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    Circa 1850

    This circa 1850 slave quarters was renovated and moved from its original location on the site of the antebellum Meadows farm, now the intersection of Dr. Martin Luther King, Jr. Blvd. and Neuse Blvd.


    Few such quarters still survive today, including this building preserved by the JCHS. It follows the common architecture of a duplex with two front doors leading to separate dwellings, each with a central fireplace and sleeping loft.


    Depending on the slaveholder's desires, such a building could house up to 30 people. Some slaveholders allowed families to live together, others crammed unrelated people together. All power belonged to the slaveholder.


    Under dire circumstances, the slaves who lived in these quarters forged a life for their families.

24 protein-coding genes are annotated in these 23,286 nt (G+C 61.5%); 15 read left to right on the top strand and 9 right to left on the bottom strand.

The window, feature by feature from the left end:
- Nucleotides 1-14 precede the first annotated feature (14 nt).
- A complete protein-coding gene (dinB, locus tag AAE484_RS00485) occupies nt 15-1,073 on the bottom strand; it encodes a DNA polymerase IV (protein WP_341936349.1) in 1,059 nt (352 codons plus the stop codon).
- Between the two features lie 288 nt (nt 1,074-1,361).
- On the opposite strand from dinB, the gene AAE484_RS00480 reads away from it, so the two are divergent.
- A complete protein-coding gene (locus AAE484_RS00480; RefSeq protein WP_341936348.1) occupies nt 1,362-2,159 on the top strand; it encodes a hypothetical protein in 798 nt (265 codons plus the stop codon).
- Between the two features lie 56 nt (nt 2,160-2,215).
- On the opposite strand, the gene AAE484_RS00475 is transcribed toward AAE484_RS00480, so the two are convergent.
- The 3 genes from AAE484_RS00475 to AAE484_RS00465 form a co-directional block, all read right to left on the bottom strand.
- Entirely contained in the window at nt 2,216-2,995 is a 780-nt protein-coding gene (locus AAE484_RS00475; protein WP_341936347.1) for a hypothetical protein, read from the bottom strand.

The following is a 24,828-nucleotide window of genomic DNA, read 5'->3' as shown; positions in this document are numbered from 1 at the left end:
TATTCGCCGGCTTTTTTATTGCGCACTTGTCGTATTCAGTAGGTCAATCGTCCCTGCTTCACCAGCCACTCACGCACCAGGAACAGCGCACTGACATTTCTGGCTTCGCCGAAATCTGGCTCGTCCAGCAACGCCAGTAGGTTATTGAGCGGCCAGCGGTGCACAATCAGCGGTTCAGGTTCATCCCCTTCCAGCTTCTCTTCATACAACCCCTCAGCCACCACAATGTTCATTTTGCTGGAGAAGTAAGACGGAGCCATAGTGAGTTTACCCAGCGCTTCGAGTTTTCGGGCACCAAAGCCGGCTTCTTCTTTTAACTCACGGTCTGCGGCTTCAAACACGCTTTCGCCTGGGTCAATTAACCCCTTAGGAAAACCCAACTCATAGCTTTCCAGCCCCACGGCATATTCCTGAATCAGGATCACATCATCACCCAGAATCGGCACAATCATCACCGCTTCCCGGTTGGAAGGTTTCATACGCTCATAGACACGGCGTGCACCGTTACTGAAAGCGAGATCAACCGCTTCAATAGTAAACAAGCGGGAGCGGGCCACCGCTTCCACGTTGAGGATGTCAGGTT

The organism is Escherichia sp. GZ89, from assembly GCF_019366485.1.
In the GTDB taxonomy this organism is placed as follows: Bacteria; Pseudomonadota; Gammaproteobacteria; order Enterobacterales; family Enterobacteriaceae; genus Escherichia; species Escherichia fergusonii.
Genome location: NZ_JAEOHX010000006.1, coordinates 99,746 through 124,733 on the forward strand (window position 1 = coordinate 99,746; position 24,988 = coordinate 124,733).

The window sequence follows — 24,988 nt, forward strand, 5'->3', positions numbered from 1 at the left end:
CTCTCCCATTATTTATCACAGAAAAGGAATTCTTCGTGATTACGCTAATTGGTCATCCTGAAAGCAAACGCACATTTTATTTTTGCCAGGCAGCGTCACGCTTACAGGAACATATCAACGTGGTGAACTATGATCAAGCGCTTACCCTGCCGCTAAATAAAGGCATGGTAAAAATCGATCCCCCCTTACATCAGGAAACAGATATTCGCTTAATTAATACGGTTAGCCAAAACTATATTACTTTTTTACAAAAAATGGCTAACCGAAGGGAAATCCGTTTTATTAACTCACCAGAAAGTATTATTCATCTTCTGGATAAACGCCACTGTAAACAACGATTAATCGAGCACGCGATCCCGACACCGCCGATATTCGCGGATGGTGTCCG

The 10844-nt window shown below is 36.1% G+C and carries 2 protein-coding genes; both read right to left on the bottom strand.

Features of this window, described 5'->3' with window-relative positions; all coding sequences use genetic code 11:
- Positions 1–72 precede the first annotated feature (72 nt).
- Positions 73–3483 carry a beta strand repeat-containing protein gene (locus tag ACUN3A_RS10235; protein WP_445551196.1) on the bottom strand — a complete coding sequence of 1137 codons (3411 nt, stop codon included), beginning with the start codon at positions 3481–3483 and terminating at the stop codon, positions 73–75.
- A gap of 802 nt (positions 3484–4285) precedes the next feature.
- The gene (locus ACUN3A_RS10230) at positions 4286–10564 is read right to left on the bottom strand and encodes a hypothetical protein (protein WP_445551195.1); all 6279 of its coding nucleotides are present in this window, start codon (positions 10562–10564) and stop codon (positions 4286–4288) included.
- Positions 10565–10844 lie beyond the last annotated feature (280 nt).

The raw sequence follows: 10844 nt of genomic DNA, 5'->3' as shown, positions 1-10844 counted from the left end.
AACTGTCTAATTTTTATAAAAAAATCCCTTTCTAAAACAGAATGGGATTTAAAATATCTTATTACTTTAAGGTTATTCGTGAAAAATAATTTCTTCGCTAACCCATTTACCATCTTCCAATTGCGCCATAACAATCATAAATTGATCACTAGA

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    Tools typical from 1860 to 1870 are displayed in the quarters to recreate what life was like for people in that era. Women used spinning wheels to make thread for homespun clothing, and they cooked in iron pots over an open hearth fire. Men plowed fields for planting, with a mule harnessed to a hand-forged iron plow. Even children worked in the fields, and looked after the littlest ones. Slavery treated people as property, like animals, with no human value.

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    How might you have felt under such conditions?